The symbols in the bottom left mark them as members of the brotherhood.
The symbols in the bottom left mark them as members of the Brotherhood.

When this happens a dragon is summoned like this:

A summoned dragon in play.
A summoned dragon in play.

The dragon mechanics are complicated and in many respects kind of irrelevant, as once the dragon is summon and the threat initially met it’s very easy to just ignore it and carry on with the game regardless. However, one fun aspect is that if all four dragons come into play the game ends and nobody wins, this is a bit of a reoccurring theme in Terry Pratchett’s game as there is a similar mechanic in the Ankh-Morpork (read our post on it here) game as well as The Witches. Although this can have the downside of  being rather anti-climactic and making you feel like you just wasted a few hours.

The game is won by the first person to return all the spells:

The game finished...and won by me!
The game finished… And won by me!

There are plenty of other rules about playing the game and other things and if you want you can read the revised rules here. We were following the unrevised rules, having an original edition of the game, so there was some ambiguity at points as to whether you actually could sabotage like that, amongst other things, but we worked through it.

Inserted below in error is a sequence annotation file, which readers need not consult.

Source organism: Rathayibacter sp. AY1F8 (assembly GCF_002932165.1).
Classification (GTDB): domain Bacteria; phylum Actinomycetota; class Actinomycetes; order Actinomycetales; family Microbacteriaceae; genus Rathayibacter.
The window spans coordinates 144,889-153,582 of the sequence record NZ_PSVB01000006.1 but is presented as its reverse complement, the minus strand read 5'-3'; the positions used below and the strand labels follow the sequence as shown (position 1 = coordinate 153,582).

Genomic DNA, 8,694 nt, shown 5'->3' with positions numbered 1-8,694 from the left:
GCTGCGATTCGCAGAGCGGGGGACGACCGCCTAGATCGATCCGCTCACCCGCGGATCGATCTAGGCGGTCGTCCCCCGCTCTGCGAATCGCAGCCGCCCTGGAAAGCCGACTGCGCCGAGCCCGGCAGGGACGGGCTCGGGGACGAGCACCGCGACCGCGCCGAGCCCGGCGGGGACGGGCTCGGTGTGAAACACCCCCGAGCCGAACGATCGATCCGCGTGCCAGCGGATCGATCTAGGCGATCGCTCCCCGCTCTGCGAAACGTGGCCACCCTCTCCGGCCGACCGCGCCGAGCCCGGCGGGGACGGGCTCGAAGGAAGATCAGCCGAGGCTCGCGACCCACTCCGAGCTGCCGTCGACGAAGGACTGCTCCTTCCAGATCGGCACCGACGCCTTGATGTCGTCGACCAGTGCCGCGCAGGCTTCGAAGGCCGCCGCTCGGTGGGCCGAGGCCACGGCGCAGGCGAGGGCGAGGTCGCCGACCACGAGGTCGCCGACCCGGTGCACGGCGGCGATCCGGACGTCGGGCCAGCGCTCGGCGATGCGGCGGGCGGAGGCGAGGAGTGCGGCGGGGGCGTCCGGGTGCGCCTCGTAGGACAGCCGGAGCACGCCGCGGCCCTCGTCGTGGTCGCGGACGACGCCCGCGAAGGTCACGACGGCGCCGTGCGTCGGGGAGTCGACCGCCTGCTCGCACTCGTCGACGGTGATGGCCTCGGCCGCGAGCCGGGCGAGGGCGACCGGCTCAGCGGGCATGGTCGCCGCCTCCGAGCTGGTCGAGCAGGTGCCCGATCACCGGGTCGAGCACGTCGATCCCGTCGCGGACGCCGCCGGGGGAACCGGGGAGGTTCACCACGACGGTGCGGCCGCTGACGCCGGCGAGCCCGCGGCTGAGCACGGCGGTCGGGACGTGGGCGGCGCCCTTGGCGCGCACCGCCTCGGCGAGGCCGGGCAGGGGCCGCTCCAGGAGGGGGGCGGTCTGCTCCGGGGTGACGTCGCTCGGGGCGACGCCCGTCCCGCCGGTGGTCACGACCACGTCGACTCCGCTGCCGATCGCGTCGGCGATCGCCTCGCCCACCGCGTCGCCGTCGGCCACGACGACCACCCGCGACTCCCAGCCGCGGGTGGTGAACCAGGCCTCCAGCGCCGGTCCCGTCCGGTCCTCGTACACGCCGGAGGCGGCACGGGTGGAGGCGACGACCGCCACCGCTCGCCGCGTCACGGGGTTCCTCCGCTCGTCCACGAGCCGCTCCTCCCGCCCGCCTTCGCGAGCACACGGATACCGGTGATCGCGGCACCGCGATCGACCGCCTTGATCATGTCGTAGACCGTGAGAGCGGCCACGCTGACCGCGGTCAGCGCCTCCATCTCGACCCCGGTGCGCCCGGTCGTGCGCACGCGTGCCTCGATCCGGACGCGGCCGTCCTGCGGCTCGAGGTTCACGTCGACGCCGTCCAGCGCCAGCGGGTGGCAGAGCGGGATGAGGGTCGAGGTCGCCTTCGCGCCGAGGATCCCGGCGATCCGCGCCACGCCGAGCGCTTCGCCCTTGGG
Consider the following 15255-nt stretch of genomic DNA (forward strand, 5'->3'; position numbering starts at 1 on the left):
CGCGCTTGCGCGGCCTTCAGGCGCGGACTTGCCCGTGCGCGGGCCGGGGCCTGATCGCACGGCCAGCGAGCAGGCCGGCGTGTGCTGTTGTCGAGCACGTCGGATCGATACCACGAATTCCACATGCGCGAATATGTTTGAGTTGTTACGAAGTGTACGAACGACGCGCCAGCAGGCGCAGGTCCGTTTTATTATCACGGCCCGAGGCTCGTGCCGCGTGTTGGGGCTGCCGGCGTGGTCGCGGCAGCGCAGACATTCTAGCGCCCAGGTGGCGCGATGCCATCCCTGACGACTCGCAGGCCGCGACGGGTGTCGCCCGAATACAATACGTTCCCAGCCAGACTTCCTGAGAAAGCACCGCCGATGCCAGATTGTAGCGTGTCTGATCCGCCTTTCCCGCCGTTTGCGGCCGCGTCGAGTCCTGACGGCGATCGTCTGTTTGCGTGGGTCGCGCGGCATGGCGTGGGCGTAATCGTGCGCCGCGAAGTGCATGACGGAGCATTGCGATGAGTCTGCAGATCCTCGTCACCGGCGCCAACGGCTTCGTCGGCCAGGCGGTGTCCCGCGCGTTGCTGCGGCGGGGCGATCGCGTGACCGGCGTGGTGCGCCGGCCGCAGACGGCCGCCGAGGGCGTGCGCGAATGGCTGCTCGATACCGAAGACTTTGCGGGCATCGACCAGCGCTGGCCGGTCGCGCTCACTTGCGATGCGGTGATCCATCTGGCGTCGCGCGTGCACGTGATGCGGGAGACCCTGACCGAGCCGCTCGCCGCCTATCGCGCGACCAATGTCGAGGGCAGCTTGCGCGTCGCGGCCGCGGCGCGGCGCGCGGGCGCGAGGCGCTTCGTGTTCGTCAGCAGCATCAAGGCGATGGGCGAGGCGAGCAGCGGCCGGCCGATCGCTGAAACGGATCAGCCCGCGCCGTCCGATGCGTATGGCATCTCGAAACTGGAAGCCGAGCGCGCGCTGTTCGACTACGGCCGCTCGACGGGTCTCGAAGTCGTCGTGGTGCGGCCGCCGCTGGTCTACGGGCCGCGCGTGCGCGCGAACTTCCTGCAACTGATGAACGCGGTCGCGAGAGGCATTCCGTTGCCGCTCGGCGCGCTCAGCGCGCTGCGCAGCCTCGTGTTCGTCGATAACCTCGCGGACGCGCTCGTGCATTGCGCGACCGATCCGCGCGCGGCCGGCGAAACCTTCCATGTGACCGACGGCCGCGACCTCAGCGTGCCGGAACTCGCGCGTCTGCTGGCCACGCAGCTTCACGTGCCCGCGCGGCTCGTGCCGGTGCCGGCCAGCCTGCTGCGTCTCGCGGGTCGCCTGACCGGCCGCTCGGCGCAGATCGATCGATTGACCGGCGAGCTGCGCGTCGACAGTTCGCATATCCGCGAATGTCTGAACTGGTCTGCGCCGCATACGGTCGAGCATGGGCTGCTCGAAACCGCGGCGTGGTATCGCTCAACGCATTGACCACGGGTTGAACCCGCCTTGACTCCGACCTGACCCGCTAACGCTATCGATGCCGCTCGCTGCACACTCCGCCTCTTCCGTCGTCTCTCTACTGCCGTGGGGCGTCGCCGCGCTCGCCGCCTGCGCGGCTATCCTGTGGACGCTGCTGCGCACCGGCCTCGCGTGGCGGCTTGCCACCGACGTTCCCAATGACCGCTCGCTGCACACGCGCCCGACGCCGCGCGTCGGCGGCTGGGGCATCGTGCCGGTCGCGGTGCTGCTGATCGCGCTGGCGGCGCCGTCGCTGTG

Strategy:

Having only played this game twice I have a limited idea of the best strategy. But one thing I did notice was that the person who collects as many volunteers as possible rather than going straight for the spells seems to have an advantage. Also NEVER forget about the scrolls and items as they can get you out of some tight binds, the first time we played I basically ignored them, to my own peril. Also PLACE SABOTEURS! It is the difference between winning and losing, if you can sabotage the other persons spell run you have the edge!

A saboteur ready to pounce.
A saboteur ready to pounce.

History and Interesting Facts:

  1. Although the board game was published in 2011 it was originally conceived in 1991.
  2. Leonard Boyd Originally conceived the idea and played it with friends until in 1995 he showed it to Terry Pratchett.
  3. Terry Pratchett liked the game but said they needed the backing of a major games company to make it all happen.